How to Survive a Hurricane and its Aftermath

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How to Survive a Hurricane and its Aftermath

Learn What To Do to Survive a Destructive Hurricane

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Hurricanes are storms that bring violent wind and heavy rain, which can sometimes cause flooding, storm surges, and tornadoes. The best way to survive one is to seek higher ground or to stay out of its path. You can also sit out its entire duration indoors to avoid accidents, which is why everyone must prepare well before it makes landfall.

Fortunately, weather analysts can estimate the time a storm will reach land and how big and powerful it will get using various technologies. They announce all sorts of weather disturbances including hurricanes ahead of time. During this period, it is best to prepare for the storm by doing the following:

Inform Yourself about the Storm

If a storm is expected to hit your area within days, make sure to read, watch, and listen to news that update to give you ample time to prepare. Know which relatives and shelters you can visit in case of an emergency. Listen to calls for evacuation and don’t hesitate to follow the authorities’ advice.

Evacuate

Flooding is a serious consequence of hurricanes and unfortunately, so is looting. If you are reluctant to leave your home, have a plan for escaping flash floods.

Look for tall buildings or neighbors’ houses that you can crash into in case a flash flood threat is imminent. Get their phone numbers way ahead of time, so you can notify them if you’re on your way to their location.

Evacuate vulnerable family members particularly the very young, the elderly, those who are sick and have disabilities to a willing friend’s or relative’s home if able members need to stay behind.

Stockpile on Supplies

Buy and prepare your food, bottled water, medicine, and extra batteries, flash light, flares, and whistles, just in case you’ll get stranded for days. Portable butane stoves or solar ovens are perfect equipment to have for cooking since they’ll run even without electricity.

Get the supplies in a high and dry location such as the second floor of your home, attic, or an open spot on your ceiling if you think flooding will occur.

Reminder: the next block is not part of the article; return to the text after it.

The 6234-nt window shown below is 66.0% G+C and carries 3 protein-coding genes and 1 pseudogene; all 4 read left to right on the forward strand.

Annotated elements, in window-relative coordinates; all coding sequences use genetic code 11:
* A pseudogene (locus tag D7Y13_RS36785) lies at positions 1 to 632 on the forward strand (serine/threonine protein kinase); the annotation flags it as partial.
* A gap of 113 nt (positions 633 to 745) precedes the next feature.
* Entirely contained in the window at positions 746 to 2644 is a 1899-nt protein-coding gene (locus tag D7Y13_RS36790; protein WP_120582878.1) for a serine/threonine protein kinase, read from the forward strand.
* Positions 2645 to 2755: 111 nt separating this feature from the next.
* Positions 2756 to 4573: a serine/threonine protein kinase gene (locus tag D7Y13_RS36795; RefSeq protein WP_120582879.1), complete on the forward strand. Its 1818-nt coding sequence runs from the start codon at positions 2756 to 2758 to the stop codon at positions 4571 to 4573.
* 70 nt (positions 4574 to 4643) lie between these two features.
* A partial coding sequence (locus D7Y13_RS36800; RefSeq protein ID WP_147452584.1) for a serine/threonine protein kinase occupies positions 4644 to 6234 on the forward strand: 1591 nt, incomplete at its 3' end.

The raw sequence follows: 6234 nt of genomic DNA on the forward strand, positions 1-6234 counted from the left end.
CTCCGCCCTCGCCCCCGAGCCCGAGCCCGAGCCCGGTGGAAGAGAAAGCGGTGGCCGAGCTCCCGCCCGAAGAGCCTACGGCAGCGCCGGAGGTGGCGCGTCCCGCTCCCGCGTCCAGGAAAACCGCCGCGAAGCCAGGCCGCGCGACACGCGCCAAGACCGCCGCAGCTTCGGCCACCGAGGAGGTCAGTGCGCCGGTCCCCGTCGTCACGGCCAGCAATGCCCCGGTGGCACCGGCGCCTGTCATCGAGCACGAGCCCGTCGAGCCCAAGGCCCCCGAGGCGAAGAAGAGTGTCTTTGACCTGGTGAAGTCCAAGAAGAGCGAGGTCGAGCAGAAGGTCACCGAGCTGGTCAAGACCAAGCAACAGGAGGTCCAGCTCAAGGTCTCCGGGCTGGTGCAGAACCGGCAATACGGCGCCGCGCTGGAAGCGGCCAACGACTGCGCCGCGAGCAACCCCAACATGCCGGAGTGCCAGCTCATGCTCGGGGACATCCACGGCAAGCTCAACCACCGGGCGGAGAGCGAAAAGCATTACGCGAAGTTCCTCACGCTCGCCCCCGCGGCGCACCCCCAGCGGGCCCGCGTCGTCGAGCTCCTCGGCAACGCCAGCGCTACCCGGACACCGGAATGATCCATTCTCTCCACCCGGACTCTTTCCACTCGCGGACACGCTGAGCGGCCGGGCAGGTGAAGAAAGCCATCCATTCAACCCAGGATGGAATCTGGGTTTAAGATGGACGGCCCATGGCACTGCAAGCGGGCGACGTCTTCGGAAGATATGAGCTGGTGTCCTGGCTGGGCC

Inflate your boat, if any, and secure it with a rope in an ideal location to prevent it from getting carried by flood water current.

Secure Your Home and other Property

Place all important documents like an insurance policy, IDs, title deeds, etc. in a waterproof safe box or envelope. Ask family members who plan to move to higher ground to bring them. Board your home windows, if possible.

Prepare for Flooding

When you see flood water out in the street, stay indoors. Turn off your main switch to prevent electrocution and fire hazards. Don’t drive through the flood to avoid getting swept away. Remember, even a foot of water can cause your vehicle to lose traction. Don’t stop calling for help if flood water continues to rise.

If you find yourself fleeing despite the water, check out updated information on accessible streets and roads that you have to pass to get to a shelter. Only take recommended routes for safety. If water rises quickly, don’t push it, immediately seek a building or higher ground for safety. Don’t go back home until authorities declare it safe to do so.

Do you need a tetanus shot after wading in Hurricane Harvey flood waters?

Do you need a tetanus shot after wading in Hurricane Harvey flood waters?

http://www.chron.com/news/houston-weather/hurricaneharvey/article/Hurricane-Harvey-Tetanus-Shots-12182589.php The Harris County Office of Homeland Security and Emergency Management wants people to know they aren’t at higher risk of Tetanus if they waded in Harvey floodwaters unless they did it with broken skin. See some of the immediate medical advice that …

 

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